The network filed an “information statement” with the SEC today that brings investors up to speed on the new rules Redstone instituted May 16 through the family’s holding company, National Amusements, and CBS’ efforts to invalidate them in the Delaware Chancery court (or, at minimum, postpone the effective date by 20 days).
Redstone sought the last-minute change to render meaningless a planned CBS board vote to dilute her nearly 80% voting control over the media company. That vote took place anyway, winning the support of a majority of the board members. Now, the two sides are duking it out in court.
At issue is Redstone’s advocacy for a merger of CBS and its corporate sibling Viacom. CBS’ board has concluded that deal isn’t in the best interest of the network and argues in court documents that it needs protection from Redstone’s interference.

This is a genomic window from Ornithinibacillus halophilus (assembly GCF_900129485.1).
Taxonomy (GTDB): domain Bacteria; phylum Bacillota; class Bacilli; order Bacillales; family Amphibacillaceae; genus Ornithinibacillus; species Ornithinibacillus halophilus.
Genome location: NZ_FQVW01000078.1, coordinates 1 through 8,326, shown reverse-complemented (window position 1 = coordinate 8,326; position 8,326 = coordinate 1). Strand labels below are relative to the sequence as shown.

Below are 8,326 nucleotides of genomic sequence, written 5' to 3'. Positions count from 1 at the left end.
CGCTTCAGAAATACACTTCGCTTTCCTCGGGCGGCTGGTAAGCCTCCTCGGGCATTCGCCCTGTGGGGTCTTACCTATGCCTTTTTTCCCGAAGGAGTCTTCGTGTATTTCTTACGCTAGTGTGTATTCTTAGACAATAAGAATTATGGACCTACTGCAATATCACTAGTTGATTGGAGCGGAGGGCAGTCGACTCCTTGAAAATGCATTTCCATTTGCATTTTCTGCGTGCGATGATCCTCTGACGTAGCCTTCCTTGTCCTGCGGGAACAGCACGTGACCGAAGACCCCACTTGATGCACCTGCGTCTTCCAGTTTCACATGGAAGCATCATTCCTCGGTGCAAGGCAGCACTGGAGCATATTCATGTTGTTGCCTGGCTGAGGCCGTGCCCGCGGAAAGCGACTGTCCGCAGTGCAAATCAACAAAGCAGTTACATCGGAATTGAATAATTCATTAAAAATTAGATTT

Redstone, through a spokesperson for National Amusements, has repeatedly maintained she has no intention of forcing a deal that fails to win the support of both companies. National Amusements argues CBS simply wants to get rid of its controlling shareholder.
CBS Chief Legal Officer Lawrence P. Tu lays all of this out in a painfully dull seven-page document that’s devoid of the sharp, combative language of CBS’ court filings (here it is, if you’re curious). He notes that no action is required of shareholders.